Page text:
LOS ANGELES (Reuters) - Merv Griffin, the former talk-show host who became a Hollywood billionaire by investing in real estate and creating the popular game shows “Jeopardy!” and “Wheel of Fortune,” died of prostate cancer early on Sunday, his family said. He was 82.
Griffin’s first success came from singing the 1950 novelty hit “I’ve Got a Lovely Bunch of Coconuts,” and he spent 23 years hosting a talk show that bore his name. For years it was the most successful syndicated U.S. television program.
Griffin owned 17 hotels at his peak, according to Rolling Stone magazine, as well as casinos in Atlantic City, New Jersey, and the Bahamas. “If it’s not broke, fix it anyway,” he once said.
His family announced the death in a statement, saying that the recurrence of prostate cancer, which he had beaten more than a decade ago, progressed swiftly and unexpectedly after a routine examination uncovered it earlier this year.
He went to the hospital in mid-July.
The entertainer’s list of friends included some of the most famous people in the world.
Former U.S. First Lady Nancy Reagan said she had known him for 50 years and had been comforted by him during President Ronald Reagan’s illness and death. “He was a dear, dear friend,” she said in a statement.
Friends and associates described Griffin as a savvy businessman whose good nature and charm masked a fierce determination and toughness.
“I’d rather play ”Jeopardy!“ than live it,” Griffin joked in a statement as he went to the hospital last month.
“We take solace in knowing that until the end he had his two favorites by his side -- his family and his work,” his son, Tony, said in the family statement.
Griffin’s fortune eventually reached an estimated $1 billion as he acquired luxury hotels and casinos and sold his television production company.
At one point Griffin’s talk show aired opposite Johnny Carson’s “Tonight Show,” but it lost the ratings battle and was canceled after two years.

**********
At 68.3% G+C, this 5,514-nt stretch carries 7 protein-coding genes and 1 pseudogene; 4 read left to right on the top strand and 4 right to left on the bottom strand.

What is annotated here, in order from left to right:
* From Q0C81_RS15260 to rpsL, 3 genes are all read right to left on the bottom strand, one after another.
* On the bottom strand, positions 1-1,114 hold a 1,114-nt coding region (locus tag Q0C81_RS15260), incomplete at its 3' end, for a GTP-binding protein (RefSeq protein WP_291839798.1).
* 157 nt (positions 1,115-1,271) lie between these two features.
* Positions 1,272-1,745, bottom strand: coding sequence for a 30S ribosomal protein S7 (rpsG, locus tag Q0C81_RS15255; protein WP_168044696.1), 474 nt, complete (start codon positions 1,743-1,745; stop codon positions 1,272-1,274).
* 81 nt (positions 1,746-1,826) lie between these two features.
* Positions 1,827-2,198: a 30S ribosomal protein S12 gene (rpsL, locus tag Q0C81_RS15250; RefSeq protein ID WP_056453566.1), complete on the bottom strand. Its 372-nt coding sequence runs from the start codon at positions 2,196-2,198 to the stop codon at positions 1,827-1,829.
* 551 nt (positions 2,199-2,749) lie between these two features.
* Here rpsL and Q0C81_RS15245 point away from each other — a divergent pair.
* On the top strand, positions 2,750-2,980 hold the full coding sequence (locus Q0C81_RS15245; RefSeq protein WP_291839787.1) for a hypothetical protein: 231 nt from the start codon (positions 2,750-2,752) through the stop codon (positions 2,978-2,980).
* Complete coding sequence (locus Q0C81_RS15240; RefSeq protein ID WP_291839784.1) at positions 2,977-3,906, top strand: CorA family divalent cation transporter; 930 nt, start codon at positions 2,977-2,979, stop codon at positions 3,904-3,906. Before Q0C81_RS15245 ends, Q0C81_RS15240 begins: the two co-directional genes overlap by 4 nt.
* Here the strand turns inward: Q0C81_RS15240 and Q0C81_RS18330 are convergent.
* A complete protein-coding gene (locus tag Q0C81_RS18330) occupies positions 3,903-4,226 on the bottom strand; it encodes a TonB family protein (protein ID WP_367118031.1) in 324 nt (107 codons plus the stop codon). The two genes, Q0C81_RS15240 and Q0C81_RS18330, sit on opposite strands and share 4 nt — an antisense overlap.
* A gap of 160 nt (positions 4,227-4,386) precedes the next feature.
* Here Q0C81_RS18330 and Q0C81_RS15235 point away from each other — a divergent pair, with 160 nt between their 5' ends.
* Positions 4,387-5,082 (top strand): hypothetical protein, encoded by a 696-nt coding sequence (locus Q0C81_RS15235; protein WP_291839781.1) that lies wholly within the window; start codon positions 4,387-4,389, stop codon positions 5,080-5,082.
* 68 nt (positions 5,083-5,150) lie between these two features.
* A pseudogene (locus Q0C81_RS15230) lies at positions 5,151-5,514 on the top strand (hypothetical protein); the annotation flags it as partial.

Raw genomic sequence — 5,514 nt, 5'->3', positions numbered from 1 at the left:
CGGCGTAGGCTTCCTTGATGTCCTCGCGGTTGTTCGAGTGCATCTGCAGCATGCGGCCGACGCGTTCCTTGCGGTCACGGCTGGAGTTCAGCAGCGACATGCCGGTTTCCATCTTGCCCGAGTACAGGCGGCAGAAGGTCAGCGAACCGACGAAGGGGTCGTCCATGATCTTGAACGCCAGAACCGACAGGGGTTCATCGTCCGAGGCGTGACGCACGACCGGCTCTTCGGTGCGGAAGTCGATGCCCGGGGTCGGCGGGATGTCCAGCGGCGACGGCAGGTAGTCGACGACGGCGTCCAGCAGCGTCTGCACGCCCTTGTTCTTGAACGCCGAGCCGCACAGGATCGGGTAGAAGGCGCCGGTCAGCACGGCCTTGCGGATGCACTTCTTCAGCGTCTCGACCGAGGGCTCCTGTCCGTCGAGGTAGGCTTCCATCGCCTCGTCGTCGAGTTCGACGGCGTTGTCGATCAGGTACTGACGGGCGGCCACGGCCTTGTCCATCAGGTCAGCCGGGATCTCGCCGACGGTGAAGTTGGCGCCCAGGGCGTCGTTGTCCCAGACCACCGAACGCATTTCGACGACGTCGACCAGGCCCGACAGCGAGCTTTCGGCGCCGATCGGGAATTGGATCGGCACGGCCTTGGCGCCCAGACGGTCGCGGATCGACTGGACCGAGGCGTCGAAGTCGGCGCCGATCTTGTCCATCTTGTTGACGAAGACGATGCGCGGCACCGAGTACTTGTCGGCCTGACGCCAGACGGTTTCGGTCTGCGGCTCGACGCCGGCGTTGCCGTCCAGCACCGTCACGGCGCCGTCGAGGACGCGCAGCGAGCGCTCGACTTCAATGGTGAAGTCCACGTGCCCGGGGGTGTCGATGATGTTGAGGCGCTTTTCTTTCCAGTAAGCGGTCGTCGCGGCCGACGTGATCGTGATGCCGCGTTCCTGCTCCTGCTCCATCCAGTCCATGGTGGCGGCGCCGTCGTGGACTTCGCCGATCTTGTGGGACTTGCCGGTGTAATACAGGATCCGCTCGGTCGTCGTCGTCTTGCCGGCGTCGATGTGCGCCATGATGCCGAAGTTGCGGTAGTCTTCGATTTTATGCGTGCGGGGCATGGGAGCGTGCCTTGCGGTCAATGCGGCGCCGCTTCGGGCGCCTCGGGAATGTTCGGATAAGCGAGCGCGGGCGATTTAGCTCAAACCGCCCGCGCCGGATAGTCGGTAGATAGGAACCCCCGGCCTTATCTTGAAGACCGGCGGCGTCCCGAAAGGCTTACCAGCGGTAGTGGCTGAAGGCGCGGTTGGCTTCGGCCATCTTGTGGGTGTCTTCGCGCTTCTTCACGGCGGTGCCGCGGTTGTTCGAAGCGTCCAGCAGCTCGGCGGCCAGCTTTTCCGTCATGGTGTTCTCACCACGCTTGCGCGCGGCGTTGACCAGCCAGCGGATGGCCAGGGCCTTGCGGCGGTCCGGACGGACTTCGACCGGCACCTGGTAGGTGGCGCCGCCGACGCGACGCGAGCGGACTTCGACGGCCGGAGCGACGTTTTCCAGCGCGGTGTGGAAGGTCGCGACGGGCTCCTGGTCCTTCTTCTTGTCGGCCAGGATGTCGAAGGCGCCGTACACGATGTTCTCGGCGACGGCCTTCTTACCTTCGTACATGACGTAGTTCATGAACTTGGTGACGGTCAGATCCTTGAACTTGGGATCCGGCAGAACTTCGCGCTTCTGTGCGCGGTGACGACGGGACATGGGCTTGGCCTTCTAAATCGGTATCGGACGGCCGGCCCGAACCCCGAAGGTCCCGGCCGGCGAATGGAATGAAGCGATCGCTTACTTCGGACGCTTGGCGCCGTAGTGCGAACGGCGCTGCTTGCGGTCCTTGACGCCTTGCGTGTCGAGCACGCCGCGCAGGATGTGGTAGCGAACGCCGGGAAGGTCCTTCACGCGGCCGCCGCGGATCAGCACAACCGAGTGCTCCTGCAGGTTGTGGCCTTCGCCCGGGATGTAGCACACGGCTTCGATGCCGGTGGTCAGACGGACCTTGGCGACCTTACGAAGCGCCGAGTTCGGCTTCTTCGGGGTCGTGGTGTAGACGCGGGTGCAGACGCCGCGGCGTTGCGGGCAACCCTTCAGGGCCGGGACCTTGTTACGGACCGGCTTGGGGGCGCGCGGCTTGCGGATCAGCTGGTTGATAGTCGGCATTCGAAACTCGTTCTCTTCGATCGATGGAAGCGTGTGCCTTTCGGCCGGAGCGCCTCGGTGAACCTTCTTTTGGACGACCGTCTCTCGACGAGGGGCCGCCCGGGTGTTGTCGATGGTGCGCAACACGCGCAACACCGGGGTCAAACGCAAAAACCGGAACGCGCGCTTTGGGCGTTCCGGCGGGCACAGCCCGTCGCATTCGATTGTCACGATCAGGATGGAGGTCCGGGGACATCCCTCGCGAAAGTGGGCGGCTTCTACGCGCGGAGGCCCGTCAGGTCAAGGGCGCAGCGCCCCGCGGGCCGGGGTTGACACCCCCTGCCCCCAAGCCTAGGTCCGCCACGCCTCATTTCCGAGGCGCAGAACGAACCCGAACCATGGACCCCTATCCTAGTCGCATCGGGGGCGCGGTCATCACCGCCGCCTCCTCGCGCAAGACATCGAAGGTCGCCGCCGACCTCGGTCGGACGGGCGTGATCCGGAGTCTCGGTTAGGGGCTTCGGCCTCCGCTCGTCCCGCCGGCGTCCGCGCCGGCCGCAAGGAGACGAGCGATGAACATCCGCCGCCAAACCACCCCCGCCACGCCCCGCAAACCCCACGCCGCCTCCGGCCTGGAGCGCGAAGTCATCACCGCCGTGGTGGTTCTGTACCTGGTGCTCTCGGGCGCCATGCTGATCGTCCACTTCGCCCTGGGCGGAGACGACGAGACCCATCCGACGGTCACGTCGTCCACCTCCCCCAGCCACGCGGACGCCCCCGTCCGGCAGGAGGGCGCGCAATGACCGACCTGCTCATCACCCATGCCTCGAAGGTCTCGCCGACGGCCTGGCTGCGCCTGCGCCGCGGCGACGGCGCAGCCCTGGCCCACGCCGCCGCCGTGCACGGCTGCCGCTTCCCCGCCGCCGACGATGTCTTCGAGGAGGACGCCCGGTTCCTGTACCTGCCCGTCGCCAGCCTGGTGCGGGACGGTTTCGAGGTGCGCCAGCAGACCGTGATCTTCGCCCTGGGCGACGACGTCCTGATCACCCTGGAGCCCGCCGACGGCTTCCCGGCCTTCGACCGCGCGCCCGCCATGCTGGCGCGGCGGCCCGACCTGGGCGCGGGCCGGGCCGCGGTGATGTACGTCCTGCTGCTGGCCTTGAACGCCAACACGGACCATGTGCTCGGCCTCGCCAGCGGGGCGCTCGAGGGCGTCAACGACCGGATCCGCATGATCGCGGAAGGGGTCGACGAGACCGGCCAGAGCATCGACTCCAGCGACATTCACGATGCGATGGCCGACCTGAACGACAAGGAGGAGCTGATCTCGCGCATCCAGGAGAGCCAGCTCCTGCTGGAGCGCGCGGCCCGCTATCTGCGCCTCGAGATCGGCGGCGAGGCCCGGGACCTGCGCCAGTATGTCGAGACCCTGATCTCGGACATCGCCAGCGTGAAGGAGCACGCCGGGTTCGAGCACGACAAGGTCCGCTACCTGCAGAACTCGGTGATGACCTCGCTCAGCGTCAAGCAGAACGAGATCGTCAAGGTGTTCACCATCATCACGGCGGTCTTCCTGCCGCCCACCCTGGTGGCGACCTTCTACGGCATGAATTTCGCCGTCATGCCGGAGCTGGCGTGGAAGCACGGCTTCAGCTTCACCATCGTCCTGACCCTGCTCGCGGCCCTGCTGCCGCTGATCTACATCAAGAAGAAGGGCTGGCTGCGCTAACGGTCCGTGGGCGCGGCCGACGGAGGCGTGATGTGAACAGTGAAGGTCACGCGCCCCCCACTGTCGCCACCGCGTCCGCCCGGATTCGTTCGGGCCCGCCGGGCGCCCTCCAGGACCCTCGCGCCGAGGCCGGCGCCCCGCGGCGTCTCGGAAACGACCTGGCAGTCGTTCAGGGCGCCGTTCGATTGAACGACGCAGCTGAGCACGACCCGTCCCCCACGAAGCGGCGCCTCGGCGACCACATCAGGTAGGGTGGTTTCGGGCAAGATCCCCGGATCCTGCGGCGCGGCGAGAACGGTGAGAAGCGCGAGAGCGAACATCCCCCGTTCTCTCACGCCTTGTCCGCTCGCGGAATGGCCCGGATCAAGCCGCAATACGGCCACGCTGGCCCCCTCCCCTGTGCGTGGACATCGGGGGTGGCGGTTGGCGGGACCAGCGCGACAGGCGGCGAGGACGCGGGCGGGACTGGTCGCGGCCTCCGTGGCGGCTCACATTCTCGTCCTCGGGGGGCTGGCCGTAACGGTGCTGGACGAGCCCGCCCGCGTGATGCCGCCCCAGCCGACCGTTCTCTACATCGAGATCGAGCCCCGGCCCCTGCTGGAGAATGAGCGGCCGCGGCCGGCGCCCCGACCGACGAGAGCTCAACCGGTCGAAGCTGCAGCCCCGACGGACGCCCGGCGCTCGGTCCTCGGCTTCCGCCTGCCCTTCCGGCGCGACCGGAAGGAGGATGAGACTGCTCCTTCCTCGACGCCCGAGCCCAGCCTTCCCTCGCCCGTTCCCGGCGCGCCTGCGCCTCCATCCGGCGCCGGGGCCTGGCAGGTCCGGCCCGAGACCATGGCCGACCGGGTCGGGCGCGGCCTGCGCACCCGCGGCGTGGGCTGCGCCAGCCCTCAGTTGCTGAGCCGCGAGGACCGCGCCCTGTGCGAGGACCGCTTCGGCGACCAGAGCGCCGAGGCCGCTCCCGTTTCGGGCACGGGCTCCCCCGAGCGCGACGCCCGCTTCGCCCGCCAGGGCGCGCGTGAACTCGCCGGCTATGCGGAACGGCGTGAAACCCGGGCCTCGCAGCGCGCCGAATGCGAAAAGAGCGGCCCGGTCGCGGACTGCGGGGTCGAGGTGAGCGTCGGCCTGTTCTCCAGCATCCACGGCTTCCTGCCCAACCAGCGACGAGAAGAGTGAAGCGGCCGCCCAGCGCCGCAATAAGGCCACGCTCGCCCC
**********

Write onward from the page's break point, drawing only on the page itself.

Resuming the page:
Griffin’s producer was Carson’s brother, Dick Carson, who summed up the difference between the two men by saying: “When John wakes up in the morning, he thinks about his monologue. Merv thinks about business.”
In “Jeopardy” and “Wheel of Fortune,” Griffin created two enduringly popular fixtures of U.S. television. Building on an interest in puzzles dating to childhood, he came up with the concept for “Jeopardy,” in which contestants are given an answer and have to provide the question, in the early 1960s.
Griffin also wrote the familiar “Jeopardy” music played while contestants pondered their final question. He said it took about 30 minutes to write the song and estimated it earned him more than $80 million in royalties.
“Wheel of Fortune” host Pat Sajak said Griffin was hardly a stereotypical businessman.
“Merv knew everyone. When you were with him, you rubbed shoulders with the most exciting and famous people on the planet,” Sajak wrote on his Web site after Griffin’s death.
“The conversation in heaven has gotten a lot more lively.”
Griffin lived in a Beverly Hills mansion and a ranch near Palm Springs. He married radio comic Julann Wright in 1958 and they had a son, Anthony. The couple divorced in 1973.
Griffin is survived by Tony and daughter-in-law Tricia Griffin, as well as grandchildren Farah and Donovan Mervyn.